“Despite that fact that age related sequences are not completely mapped out for all domains of oral language, we should use the knowledge we do have to monitor whether or not children are mastering oral language skills at a pace that will allow them to become successful learners, thinkers and readers. We want them to be “ready for school,” but we also want them to continue to be successful throughout their school years.”
Here are some additional links mapping out developmental sequences for the 4 levels of language:
Sounds: http://www.playingwithwords365.com/2011/09/speech-articulation-development-whats-normal-what-isnt/ (Katie, a pediatric speech language pathologist)
Words: http://www.theroadmap.ualberta.ca/vocabularies Andrew Biemiller
Sentences: http://udel.edu/~roberta/pdfs/Bear%20chaptBrandone.pdf Golinkoff and Hirsh-Pasek
Discourse: http://complexneeds.org.uk/modules/Module-2.4-Assessment-monitoring-and-evaluation/All/downloads/m08p080c/the_pragmatics_profile.pdf Hazel Dewart and Susie Summers
Looking at Words in More Depth
A Word Gap
The research literature tells us that some children will have a 30 million word gap by the time they are 3. We learn from an article in Education Week about research by Hart and Risley (Meaningful Differences) who studied children of different backgrounds as they developed vocabulary from 7 months to 3 years.
The researchers found that, on average, children from professional families heard more than 2,150 words an hour. Those in working-class families heard about 1,250 words. Children in families on welfare heard little more than 600 words an hour.……
The hourly estimates from those original 42 families were extrapolated to predict that by age 3, children of professionals would hear about 45 million words, compared with only 13 million for a child in poverty—the source of the 30 million-word gap…
We know from subsequent research that this gap (The Achievement Gap) continues to exist. We need to know why, to what extent, and what we can do about it.
A deeper look at the developmental sequence for words.
In their book, “How Babies Talk,” Golinkoff and Hirsh-Pasek trace “vocabulary” development from 8 to 12 to 24 months. They describe children who said their first “real” words: at 12 months (Priscilla), at 18 months (Edgar), and at 17.5 months (Michael). They include details about “first” word appearance for each of these children, including the information that Michael “had one continuous ear infection from 9 to 13 months” and Priscilla “is the firstborn child of two English professors.” Knowing context matters when time frames are used to suggest what is “normal” development.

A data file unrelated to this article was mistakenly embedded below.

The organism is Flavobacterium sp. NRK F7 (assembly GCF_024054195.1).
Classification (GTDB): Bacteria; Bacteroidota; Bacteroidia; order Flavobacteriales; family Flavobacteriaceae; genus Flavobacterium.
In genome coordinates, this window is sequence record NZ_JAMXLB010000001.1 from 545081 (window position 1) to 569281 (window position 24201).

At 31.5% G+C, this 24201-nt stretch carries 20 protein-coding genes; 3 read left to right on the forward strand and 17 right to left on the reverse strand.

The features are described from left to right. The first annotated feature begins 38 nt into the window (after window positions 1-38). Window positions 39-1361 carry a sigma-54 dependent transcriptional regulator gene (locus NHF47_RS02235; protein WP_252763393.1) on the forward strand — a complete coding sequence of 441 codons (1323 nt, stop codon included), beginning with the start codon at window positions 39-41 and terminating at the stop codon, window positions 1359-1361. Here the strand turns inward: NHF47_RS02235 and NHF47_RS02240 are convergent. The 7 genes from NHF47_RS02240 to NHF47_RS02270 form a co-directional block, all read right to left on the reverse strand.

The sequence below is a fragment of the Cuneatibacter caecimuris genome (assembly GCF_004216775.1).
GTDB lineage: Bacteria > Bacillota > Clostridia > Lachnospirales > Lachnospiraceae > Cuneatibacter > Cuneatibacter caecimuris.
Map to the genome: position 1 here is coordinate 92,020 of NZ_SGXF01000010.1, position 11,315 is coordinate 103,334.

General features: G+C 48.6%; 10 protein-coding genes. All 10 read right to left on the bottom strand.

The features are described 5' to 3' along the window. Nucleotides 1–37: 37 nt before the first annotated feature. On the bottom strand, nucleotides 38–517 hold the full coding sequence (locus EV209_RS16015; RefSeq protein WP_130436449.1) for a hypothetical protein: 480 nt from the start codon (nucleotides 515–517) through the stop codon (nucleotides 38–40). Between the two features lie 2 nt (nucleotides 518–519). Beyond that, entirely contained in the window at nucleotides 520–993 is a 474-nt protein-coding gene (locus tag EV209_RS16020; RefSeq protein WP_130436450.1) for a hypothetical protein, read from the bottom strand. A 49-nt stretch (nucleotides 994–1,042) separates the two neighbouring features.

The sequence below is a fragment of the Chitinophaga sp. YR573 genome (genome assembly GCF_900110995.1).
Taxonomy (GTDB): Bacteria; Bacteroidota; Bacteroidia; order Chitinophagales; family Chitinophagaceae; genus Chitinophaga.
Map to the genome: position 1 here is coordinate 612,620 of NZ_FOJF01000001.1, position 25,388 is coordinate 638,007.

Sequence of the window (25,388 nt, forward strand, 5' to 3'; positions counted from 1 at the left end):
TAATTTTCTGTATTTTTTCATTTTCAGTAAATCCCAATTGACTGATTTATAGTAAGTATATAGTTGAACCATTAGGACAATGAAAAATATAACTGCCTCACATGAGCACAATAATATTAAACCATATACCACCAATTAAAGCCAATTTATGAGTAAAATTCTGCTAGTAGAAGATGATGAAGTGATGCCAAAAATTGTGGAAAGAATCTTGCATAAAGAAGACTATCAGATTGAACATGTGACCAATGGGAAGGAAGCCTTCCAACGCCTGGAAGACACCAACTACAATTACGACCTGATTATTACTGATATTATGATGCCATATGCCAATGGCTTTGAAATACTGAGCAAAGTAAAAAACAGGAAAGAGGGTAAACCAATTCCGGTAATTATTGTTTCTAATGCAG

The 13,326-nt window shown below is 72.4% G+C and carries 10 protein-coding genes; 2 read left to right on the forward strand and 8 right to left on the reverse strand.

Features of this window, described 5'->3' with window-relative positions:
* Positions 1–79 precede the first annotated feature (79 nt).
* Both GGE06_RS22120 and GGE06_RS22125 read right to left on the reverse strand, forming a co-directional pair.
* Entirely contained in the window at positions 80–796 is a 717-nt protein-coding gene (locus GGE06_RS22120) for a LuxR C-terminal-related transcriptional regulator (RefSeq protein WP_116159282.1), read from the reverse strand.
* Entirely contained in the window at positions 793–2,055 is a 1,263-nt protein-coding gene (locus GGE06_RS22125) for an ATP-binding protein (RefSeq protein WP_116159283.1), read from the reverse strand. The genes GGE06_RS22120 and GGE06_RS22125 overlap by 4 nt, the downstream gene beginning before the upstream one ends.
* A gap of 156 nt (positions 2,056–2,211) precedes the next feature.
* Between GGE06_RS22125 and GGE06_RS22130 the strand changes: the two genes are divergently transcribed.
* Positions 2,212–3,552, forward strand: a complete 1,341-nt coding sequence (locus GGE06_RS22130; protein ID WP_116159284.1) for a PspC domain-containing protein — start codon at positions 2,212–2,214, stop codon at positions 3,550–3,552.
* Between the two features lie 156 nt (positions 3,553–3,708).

They define “real” words as having four characteristics: (pp 93-94)
1 The same word is used consistently to signal the same meaning.
2 The word the baby uses approximates the sound of the conventional word used by the family.
3 The word is spoken with the intention to communicate and not just as something the baby is immediately imitating.
4 The word is used in a variety of settings to name items of the same type that the child had not heard anyone name before.
The next big benchmark in word/vocabulary learning is the “vocabulary spurt.”
“Some time after toddlers have learned about 50 words, around 19 to 21 months on average, the entire character of word learning changes….) (p. 115)
During the last half of the second year toddlers often experience an explosive period of vocabulary growth, including words their parents would wish they didn’t have. The rate has been estimated at nine new words a day, 63 new words per week….”
The authors continue… “In this chapter we examine the “vocabulary spurt” or the “naming explosions.” What are toddlers doing at this time? What kinds of words are they saying? How are they saying them? ….What is going on behind the scenes that allow the vocabulary spurt to occur?....Finally, the chapter concludes with a discussion of toddlers who reach the vocabulary spurt more slowly than their peers. We focus on red flags in early language learning and look at populations of toddlers who approach word learning in a less standard way.” (p. 116)
How do we/can we monitor growth in word/vocabulary development?
Hoffman, Teale and Paciga suggest that we need to go beyond just counting words.
Assessing Vocabulary in the